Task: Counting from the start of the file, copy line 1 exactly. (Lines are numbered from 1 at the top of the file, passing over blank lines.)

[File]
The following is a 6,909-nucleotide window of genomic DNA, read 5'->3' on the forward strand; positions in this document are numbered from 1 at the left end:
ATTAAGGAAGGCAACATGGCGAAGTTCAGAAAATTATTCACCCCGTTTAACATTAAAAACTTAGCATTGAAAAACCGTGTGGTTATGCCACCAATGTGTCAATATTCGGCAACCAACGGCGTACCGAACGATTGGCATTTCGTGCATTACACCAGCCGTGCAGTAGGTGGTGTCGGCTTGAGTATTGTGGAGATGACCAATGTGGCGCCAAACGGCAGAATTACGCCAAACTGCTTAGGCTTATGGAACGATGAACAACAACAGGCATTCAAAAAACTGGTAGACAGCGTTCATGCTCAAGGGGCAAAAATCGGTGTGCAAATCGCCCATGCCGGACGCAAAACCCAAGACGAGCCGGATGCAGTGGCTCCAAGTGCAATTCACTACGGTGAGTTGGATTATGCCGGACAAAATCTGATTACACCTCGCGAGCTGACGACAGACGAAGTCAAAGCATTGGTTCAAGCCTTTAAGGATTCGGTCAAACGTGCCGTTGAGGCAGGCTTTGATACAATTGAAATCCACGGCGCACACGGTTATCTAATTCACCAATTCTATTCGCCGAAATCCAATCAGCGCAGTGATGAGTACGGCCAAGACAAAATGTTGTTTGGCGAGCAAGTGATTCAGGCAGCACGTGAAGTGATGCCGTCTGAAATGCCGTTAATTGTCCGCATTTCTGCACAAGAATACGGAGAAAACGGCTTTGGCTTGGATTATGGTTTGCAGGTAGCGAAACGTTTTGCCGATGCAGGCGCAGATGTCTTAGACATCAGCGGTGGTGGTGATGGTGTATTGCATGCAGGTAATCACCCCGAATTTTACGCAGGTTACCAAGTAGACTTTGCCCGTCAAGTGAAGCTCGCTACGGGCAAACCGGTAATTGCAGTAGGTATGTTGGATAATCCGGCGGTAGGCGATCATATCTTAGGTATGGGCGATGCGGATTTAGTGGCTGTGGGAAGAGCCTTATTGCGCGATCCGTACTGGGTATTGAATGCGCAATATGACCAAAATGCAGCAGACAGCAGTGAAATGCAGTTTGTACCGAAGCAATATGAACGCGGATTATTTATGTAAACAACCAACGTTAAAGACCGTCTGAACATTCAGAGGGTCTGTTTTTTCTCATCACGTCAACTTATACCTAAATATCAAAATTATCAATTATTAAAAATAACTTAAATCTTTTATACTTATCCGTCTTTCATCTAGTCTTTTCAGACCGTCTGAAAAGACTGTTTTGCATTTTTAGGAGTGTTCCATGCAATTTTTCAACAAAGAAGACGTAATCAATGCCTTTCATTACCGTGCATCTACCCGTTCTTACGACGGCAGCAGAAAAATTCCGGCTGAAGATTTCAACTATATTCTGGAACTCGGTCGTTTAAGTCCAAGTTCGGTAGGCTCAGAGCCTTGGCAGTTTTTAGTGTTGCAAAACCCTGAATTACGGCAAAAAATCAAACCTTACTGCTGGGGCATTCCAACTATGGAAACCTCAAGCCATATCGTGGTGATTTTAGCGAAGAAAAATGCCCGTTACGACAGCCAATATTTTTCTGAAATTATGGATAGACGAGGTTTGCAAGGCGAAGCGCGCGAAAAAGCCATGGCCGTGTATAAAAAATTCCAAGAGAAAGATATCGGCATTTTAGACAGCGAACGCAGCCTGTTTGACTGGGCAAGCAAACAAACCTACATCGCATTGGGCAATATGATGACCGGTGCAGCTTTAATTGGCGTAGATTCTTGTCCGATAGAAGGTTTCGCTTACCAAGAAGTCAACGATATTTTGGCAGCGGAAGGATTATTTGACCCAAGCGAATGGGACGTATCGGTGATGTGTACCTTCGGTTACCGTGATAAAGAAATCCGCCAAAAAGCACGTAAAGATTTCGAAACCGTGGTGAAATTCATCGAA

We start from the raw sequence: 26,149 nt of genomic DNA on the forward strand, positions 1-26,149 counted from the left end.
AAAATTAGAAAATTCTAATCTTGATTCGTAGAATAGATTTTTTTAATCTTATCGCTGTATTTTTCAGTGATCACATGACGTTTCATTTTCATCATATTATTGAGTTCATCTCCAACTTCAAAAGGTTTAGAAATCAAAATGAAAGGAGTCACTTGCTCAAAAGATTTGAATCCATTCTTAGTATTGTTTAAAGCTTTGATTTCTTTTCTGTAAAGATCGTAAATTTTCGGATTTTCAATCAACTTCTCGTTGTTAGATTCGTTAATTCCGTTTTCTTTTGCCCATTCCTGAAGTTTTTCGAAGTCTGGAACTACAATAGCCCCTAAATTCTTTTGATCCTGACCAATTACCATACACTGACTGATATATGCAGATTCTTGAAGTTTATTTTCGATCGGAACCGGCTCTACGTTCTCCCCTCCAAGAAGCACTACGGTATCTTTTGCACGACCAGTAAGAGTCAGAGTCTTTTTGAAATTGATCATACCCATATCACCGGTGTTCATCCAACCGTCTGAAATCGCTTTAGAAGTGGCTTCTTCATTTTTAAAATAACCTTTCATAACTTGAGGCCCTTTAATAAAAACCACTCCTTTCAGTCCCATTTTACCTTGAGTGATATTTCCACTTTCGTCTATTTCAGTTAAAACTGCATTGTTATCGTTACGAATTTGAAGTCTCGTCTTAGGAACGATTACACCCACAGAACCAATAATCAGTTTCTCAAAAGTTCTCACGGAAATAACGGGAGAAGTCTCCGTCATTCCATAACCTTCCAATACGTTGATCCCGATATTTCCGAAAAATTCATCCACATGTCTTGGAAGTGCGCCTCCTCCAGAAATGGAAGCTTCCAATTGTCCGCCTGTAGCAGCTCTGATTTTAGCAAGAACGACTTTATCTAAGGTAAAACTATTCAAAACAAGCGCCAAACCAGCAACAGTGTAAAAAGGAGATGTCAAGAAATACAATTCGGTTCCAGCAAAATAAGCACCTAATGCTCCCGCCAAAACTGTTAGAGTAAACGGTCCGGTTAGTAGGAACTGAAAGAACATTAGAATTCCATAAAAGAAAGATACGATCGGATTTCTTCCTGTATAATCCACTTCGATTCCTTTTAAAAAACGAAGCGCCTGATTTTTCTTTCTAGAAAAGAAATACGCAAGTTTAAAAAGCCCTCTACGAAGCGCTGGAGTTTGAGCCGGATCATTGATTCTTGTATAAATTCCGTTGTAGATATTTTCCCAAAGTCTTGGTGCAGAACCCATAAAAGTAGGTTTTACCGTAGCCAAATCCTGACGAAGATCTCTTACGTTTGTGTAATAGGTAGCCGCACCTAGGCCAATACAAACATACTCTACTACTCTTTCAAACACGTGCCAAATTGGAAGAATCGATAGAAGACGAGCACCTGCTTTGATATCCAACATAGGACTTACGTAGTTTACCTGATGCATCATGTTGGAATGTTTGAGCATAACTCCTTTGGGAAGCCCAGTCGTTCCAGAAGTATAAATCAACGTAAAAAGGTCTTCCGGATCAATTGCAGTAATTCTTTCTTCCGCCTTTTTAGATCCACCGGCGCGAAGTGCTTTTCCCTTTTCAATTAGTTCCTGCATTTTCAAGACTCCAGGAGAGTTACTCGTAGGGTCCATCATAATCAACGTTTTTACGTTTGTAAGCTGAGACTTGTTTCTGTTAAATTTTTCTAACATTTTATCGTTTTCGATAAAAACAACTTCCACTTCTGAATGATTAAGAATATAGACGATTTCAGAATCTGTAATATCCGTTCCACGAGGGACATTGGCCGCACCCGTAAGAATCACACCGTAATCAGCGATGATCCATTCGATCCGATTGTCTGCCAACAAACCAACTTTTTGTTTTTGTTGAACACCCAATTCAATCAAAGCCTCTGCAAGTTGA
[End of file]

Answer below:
The following is a 6,909-nucleotide window of genomic DNA, read 5'->3' on the forward strand; positions in this document are numbered from 1 at the left end: